1. I like that it’s even conceivable that blacksmithing could be a hobby for someone. It wasn’t too long ago that the notion seemed fantastical. I mean, a home forge? They’re out there now, though.

  4. Smithing is far more than people tinkering around in sheds and backyards (though I am happy that is happening too). There has been a strong resurgence for the last 40 years, with some remarkable work being done, both utilitarian and artistic, and often a combination of the two. Where I live, there are a number of forges making lamps, gates, columns, and other items. Some are widely known. Not a dying trade by any means, as smithing is taught at quite a few schools as a trade and a craft.

    1. That’s great to hear. When I was a kid, I was fascinated by the wrought iron workers at the artisan village of Grazzano Visconti in large part because they seemed so exotic, like the last of a bygone era. Instead they were just keeping the tradition alive and active while everyone else caught up. 🙂

      Do you know that the History channel is setting aside some time on its busy schedule of aliens and pawn shops to launch a competition program where blacksmiths make replicas of ancient weapons using traditional and cutting-edge (see what I did there) technology? I know I’m going to be watching. It’s called Forged in Fire and debuts this summer.

  5. :boogie: Truly excellent. I hope that Farmer Nordheim is getting properly included in these efforts (in his possibly rare spare time, since farming is pretty intensive) since he was quite responsible in reporting the find.

    Also, the present’s pride in the past is always telling in our interpretations of grave goods. To a point, we always assume that what is interred is stuff that would be needed in the afterlife. But when we find excess, we tend to ascribe it to laud and honor, rather than necessity. It’s not sexy to think that it still might be necessity. But maybe this blacksmith was starting to get forgetful toward the end of his life, despite being excellent at his craft, so his people gave him examples of his work to help him remember once he got to the afterlife. Or maybe he was a great blacksmith, but made a lot of enemies in his life, so these are the things he needs to give as peace offerings or use to attack his enemies. Or maybe he was a cursed smith, so they had to bury everything with him so he wouldn’t be drawn back to life to devour the people who used his final craftings and personal belongings.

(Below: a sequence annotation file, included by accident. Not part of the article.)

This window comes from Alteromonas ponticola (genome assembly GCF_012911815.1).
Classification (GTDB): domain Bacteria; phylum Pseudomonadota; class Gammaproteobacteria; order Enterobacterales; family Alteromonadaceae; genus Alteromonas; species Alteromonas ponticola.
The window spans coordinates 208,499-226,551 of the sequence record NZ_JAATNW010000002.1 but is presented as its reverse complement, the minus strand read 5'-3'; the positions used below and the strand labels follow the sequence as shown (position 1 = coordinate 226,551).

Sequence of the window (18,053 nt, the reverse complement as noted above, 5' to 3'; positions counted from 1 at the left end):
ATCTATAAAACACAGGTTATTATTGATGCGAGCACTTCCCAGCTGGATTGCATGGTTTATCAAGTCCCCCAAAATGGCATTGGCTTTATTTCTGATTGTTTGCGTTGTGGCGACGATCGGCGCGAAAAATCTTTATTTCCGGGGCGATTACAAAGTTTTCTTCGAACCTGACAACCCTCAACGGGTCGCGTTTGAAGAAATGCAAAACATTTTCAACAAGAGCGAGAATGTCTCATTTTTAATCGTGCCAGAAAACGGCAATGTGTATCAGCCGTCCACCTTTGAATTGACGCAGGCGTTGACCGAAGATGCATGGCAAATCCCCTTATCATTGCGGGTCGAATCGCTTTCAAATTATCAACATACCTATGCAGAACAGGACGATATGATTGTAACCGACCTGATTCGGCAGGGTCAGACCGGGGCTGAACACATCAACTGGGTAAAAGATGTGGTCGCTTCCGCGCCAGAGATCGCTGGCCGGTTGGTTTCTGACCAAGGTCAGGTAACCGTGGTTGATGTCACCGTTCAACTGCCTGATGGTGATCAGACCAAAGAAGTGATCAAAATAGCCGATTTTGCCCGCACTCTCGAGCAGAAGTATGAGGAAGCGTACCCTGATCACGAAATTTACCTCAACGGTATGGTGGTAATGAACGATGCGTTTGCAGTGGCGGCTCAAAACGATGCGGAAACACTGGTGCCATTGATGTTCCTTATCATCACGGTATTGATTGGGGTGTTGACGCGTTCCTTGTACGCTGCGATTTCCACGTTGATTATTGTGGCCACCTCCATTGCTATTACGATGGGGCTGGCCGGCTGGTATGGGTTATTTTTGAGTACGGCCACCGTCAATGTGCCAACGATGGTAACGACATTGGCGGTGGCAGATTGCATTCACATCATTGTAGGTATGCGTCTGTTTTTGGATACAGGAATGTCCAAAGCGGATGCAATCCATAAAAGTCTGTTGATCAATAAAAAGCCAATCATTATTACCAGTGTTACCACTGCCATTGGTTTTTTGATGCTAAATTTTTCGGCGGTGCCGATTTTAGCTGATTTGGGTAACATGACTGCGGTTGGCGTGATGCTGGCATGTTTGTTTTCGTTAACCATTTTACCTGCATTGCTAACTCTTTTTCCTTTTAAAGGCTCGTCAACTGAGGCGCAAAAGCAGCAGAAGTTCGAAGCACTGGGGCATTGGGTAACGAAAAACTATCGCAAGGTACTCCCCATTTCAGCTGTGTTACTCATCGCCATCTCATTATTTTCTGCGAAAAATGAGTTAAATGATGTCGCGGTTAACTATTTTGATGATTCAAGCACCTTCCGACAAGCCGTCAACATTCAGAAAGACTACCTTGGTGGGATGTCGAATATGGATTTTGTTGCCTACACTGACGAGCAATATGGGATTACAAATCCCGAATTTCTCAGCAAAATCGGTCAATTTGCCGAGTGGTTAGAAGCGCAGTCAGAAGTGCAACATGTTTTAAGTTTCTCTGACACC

..apologies. Am a fan of competing hypotheses. And a bit of a cynic as to how much laud people will voluntarily give to the dead.

    1. No apology necessary, Debbie Downer. :giggle: You’re right, of course, that the large amount of grave goods is not necessarily linked to the esteem in which the deceased was held, but I think the deliberate placement of artifacts suggests a hierarchy of importance. First his cremated body, then his personal items, then his professional items. It seems a more formal thing than “stuff he needs to remember or to bribe/kill enemies in the afterlife.”

  6. Wish we could see the complete weapons but the wooden handle have rotten away sadly.

    I bet the metal parts are very fragile as well and it stands to reason the museums to be reluctant to provide a standard continuous exhibition.

    Sadly, now all there’s left of vikings (nurtured through popular culture I should add) is Medieval Struggles articles and cute blond chicks wielding swords.

    Sometimes I just wish we never developed past the wheel and have our leaders ride a horse in front of the army to battle…

  7. I am absolutely smitten with blacksmithing…it is just so satisfying to take a lump of steel and make a useful or decorative object from it. I wish I had dove into metal smithing years ago, but it is never too late to follow your heart! =D